World Wine Tour: France

The 14th of March 2014, some friends got together and decided to start a Student Association about Wine. Soon after, B.Wine was born.

Little did they know that in just 5 years it would become the largest cultural association in Bocconi, able to fill an entire classroom with students wishing to improve their knowledge about the Wine World. On the exact anniversary, five years later, over 100 students got together to discover 4 very interesting French Wines.

The keyword of the evening was “Terroir“, that is the environmental conditions in which the grapes are grown. The climate, the soil, the terrain, and even the tradition (in the form of traditional winemaking methods highly dependent on the region’s features) have a strong impact on the aroma and the quality of the wine. Four different regions, with very different terroirs, were therefore explored throughout the evening.

The first stop of the journey was Burgundy, and more specifically the area of Chablis, with a Chablis Drouhin-Vaudon by Joseph Drouin. A well-balanced white wine made with slowly pressed chardonnay grape, then  fermented in steel tanks to preserve freshness and vivacity.  This contributed to its complexity, its distinctly citrusy aroma and its overall softness, while the terroir gave it its distinct mineral feeling.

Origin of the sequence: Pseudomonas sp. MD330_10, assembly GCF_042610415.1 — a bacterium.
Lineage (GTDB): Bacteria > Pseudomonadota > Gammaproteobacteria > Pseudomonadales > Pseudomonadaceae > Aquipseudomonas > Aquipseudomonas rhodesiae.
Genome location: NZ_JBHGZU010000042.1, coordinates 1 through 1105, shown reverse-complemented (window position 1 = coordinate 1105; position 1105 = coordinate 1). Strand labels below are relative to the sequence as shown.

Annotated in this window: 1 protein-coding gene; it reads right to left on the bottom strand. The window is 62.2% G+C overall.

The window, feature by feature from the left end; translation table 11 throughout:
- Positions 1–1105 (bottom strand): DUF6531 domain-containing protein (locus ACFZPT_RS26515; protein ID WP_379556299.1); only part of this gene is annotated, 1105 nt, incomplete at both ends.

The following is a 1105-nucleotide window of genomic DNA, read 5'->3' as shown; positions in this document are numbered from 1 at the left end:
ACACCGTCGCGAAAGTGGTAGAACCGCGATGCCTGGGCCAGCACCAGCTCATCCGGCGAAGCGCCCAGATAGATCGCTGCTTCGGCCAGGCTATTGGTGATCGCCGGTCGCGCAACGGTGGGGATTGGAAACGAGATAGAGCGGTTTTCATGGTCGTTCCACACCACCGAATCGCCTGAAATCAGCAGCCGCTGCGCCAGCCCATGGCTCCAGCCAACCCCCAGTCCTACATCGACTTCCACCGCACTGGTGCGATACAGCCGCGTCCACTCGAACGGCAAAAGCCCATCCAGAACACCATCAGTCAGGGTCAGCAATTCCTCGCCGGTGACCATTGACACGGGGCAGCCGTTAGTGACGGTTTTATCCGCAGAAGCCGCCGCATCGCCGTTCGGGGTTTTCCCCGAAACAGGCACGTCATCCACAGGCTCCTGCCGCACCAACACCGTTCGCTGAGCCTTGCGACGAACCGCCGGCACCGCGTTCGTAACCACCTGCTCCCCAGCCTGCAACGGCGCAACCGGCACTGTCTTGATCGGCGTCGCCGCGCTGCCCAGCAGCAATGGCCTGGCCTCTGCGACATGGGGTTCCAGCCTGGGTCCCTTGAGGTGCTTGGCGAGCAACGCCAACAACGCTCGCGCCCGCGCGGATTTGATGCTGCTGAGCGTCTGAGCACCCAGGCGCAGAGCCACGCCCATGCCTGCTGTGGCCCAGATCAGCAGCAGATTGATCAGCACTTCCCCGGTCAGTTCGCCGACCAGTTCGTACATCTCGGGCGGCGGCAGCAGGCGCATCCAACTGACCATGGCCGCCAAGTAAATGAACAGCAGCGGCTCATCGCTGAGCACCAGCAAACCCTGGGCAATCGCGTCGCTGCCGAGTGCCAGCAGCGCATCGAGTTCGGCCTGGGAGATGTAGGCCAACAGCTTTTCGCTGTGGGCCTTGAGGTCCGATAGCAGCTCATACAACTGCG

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Then it was turn of a Rosè Cùtes de Provence cru classè by Chateau de Galoupet, whose name unequivocably describe both the kind of wine (A Rosè) and the region of origin (Cotes the provence). It is a blend of Grenache (40%), Cinsault (40%) and Syrah (20%) grapes, and altough arguably less complex than the previous one was no less enjoyable. Fresh and fruity, balancing a citrusy aroma with red fruit notes, it might be the perfect pairing for a relaxed aperitif by the sea.

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Afterwards, we traveled to the Languedoc-Rousillion region with a Cuvèe “l’Origine” by Villa Symphosia, a red biodinamic wine made with 95% Syrah and 5% Grenoche grapes. The favorable terroir, characterized especially by a soild rich in limestone and calcaneum helped to elevate the quality of the grapes. The wine therefore results dry and soft, characterized by interesting earthy and black fruit notes and a hint of spices and a soft, pleasant tannin.

 

Finally, we tasted a Cheval Noir Saint-Emilion AOC 2016, from Chateau Cheval Noir, made with 7 parts of merlot and 3 parts of Cabernet franc grapes. The area of Saint Emilion, in the Bordeaux region, is especially renown for its terroir. The area soil is rich in limestone and calcaneum too, and in many areas there are very good esposition to the sun, a favourable slope and a good natural dreinage of the rainwater. This contributes to the quality of the vine and its minerality. The wine ultimately presents at the palate a soft, velvety tannin and elegant notes of red fruits and sweet spices (especially cinnamon). Balanced and pleasant, it was the perfect ending for the tasting.

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B.Glad B.You B.Wine

Gianluca Pasi

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